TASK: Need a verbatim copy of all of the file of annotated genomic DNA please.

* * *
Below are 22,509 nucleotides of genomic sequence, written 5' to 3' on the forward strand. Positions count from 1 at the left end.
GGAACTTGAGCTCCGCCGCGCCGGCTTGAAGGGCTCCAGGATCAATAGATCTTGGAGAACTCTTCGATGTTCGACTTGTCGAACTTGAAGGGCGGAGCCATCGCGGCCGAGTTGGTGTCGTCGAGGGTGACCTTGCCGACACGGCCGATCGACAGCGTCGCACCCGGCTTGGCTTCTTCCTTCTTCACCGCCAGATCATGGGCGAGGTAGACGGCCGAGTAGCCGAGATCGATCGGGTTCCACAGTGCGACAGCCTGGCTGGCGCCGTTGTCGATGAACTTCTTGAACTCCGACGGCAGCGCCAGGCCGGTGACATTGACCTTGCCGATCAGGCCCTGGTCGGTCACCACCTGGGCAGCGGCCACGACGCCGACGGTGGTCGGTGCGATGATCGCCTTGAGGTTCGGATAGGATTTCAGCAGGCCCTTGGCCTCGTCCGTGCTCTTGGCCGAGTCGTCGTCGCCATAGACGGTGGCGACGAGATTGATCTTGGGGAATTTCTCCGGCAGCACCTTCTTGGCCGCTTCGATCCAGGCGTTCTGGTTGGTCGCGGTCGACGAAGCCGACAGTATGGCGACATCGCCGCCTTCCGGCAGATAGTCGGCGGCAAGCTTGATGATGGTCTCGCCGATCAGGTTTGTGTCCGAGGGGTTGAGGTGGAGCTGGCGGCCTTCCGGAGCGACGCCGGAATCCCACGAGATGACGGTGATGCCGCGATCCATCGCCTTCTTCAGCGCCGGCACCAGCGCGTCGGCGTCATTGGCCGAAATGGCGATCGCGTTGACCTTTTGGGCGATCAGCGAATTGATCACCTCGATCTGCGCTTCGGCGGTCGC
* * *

Below are 22,509 nucleotides of genomic sequence, written 5' to 3' on the forward strand. Positions count from 1 at the left end.
GGAACTTGAGCTCCGCCGCGCCGGCTTGAAGGGCTCCAGGATCAATAGATCTTGGAGAACTCTTCGATGTTCGACTTGTCGAACTTGAAGGGCGGAGCCATCGCGGCCGAGTTGGTGTCGTCGAGGGTGACCTTGCCGACACGGCCGATCGACAGCGTCGCACCCGGCTTGGCTTCTTCCTTCTTCACCGCCAGATCATGGGCGAGGTAGACGGCCGAGTAGCCGAGATCGATCGGGTTCCACAGTGCGACAGCCTGGCTGGCGCCGTTGTCGATGAACTTCTTGAACTCCGACGGCAGCGCCAGGCCGGTGACATTGACCTTGCCGATCAGGCCCTGGTCGGTCACCACCTGGGCAGCGGCCACGACGCCGACGGTGGTCGGTGCGATGATCGCCTTGAGGTTCGGATAGGATTTCAGCAGGCCCTTGGCCTCGTCCGTGCTCTTGGCCGAGTCGTCGTCGCCATAGACGGTGGCGACGAGATTGATCTTGGGGAATTTCTCCGGCAGCACCTTCTTGGCCGCTTCGATCCAGGCGTTCTGGTTGGTCGCGGTCGACGAAGCCGACAGTATGGCGACATCGCCGCCTTCCGGCAGATAGTCGGCGGCAAGCTTGATGATGGTCTCGCCGATCAGGTTTGTGTCCGAGGGGTTGAGGTGGAGCTGGCGGCCTTCCGGAGCGACGCCGGAATCCCACGAGATGACGGTGATGCCGCGATCCATCGCCTTCTTCAGCGCCGGCACCAGCGCGTCGGCGTCATTGGCCGAAATGGCGATCGCGTTGACCTTTTGGGCGATCAGCGAATTGATCACCTCGATCTGCGCTTCGGCGGTCGC